From the Air Force: 99% of the USAF aircraft fleet is now certified for unrestricted use of synthetic aviation fuel bled. It should be noted that this is only for coal and natural gas to liquid via Fischer Tropsch, a rather greenhouse gas intensive process. Unfortunately, Sec 527 of the National Defense Authorization Act of 2009 prohibits fuels that are more GHG intensive than conventional processing. The AF fuel certification office is still working on HRJ with other fuels still in the queue for certification. Need to plus up that office, Sir! From the expeditionary front, the AF says that they will reduce their electrical load by 50% by using shelters with PV flys that generate a minimum of 3KW a shelter. These are some high powered flys and I look forward to seeing them. They are also in the portable, expandable microgrid business. I hope they are working with the dozens of projects on going elsewhere in the Services. The one warning note was a statement that said, “While the peacetime flying hour program is fully funded, reprogramming may be necessary to cover increased fuel costs due to the volatility of fuel prices”. Looks like we know who will pay for increased fuel prices as a result of uncertainty in Libya: the men and women who may be asked to dominate the sky over that troubled land.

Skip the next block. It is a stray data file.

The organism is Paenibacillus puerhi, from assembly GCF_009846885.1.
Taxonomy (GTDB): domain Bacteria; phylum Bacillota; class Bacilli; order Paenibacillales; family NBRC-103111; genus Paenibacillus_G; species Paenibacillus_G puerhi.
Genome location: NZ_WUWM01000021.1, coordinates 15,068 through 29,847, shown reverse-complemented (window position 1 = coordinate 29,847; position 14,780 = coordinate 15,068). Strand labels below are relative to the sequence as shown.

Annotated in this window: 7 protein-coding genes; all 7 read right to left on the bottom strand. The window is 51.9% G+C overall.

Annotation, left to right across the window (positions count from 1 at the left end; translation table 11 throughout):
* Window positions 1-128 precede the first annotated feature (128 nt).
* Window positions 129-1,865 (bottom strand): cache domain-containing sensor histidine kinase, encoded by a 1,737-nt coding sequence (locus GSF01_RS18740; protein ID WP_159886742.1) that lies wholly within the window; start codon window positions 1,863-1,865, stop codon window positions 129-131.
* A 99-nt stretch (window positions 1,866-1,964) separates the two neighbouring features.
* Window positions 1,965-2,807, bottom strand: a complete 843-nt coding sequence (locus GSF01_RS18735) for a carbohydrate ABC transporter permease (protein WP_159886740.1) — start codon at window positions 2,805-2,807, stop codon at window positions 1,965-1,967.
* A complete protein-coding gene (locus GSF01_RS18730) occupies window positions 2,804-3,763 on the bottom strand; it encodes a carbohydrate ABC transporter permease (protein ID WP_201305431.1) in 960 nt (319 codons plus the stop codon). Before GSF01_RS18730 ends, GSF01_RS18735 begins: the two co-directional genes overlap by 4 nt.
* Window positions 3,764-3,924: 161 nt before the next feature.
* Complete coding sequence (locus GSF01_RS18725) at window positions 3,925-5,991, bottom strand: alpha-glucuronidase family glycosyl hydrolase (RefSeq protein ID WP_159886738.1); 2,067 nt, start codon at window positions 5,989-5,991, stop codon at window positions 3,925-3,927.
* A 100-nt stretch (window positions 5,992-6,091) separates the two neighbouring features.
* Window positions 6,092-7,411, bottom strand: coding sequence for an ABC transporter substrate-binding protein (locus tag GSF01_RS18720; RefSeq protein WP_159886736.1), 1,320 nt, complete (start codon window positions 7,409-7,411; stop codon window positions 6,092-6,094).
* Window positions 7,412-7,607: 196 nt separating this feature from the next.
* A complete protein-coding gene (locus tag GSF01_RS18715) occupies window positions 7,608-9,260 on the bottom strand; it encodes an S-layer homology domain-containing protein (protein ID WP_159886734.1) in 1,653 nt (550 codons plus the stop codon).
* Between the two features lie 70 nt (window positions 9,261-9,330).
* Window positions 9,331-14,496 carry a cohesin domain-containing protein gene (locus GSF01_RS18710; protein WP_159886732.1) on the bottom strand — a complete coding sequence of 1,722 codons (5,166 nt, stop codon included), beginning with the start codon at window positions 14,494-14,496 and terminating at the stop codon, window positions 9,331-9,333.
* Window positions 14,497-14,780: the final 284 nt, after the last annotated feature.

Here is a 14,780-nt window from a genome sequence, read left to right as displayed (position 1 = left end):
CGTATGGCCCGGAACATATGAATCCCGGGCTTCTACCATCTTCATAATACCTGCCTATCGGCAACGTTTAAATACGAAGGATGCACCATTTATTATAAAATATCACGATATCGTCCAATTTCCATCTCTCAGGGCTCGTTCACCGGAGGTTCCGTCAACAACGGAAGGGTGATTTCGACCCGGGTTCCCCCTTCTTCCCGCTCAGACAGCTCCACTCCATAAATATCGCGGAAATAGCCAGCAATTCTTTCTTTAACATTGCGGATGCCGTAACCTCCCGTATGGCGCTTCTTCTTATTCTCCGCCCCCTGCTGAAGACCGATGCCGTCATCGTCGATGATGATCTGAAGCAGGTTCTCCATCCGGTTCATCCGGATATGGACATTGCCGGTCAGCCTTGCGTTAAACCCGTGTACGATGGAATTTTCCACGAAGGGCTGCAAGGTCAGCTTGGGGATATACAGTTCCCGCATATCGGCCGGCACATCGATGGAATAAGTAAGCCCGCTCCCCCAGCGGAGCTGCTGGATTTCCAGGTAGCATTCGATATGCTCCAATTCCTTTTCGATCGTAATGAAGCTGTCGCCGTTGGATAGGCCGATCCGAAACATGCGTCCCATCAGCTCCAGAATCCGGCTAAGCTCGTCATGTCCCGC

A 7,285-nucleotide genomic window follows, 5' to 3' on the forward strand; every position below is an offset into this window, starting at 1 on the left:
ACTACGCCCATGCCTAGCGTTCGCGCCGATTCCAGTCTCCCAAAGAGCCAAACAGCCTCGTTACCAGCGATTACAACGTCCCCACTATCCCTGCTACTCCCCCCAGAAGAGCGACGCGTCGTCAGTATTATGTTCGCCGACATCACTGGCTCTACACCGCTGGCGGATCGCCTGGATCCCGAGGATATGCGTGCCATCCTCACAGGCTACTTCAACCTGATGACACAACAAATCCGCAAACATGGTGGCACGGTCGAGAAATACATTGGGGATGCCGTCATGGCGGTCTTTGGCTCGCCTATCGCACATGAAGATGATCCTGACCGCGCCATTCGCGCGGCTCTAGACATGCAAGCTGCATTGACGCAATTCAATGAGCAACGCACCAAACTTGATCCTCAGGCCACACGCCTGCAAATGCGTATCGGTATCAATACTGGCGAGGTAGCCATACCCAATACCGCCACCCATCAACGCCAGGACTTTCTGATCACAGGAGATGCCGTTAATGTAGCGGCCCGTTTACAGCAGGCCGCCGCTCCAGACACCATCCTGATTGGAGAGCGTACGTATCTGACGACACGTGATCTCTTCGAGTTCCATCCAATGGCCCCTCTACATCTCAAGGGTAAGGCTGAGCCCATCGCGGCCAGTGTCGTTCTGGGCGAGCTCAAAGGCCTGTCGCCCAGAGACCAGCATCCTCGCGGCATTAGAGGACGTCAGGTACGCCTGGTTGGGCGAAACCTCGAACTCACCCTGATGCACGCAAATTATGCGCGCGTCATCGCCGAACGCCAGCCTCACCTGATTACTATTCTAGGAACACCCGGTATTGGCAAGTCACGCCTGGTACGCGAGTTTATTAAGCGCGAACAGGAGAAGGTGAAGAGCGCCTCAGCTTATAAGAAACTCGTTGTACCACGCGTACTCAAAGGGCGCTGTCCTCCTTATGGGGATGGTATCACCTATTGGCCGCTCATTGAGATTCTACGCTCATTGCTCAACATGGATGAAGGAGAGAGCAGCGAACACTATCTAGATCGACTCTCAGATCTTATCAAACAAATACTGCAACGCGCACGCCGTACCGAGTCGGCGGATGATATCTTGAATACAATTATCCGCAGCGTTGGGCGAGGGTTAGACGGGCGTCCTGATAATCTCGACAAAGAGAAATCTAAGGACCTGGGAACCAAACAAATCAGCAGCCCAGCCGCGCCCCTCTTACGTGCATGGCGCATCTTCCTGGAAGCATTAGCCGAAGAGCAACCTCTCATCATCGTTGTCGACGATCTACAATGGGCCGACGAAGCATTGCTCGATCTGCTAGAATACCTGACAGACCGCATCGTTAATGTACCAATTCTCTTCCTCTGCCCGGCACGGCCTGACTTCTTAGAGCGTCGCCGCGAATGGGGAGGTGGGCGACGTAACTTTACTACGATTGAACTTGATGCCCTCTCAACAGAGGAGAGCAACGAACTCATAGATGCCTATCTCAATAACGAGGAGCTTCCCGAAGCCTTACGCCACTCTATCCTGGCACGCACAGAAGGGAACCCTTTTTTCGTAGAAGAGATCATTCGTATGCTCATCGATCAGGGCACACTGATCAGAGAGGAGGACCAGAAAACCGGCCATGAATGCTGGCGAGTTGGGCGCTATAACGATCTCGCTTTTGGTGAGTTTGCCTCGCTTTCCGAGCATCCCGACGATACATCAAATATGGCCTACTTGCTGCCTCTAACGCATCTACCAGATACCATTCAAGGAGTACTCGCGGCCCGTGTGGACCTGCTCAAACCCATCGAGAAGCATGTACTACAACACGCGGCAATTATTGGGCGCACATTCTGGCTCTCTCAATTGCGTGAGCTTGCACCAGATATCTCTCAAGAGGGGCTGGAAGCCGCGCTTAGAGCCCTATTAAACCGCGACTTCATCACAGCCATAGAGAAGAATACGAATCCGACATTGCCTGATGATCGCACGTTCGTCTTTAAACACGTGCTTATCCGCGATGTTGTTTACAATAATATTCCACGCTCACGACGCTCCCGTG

From the Army: The Senior Service is focusing hard on Net Zero. They cite projects from a Fort Sill microgrid to (still) foaming tents. The Army is also including the fully burdened cost of fuel in the analysis of alternative for the JLTV and the Armed Aerial Scout. This should prove interesting. In addition to the efforts of the regular force, the Army Reserve and National Guard are taking on some very interesting projects. As part of its educational effort the ARNG is deploying a mobile learning center focused on energy. The Energy Lab is traveling to high schools around the country to show the flag, increase recruiting and “to promote science, technology, engineering and math (STEM) literacy to high school students across the nation. In The Energy Lab tour vehicle, students explore the math and science behind energy efficiency and the renewable and non-renewable resources that drive many current and future STEM career fields”. This is a strategic mission that DOD has taken on as part of the STEM Education Outreach Plan.
The inclusion of energy security in these statements demonstrates the leadership’s commitment to reducing demand, smart distribution and alternative and renewable power production. The hundreds of millions distributed via the ARRA are not likely to be repeated so it will be informative to see where the Services back up these statements with the commitment of dollars. Otherwise, it is just posturing. Dan Nolan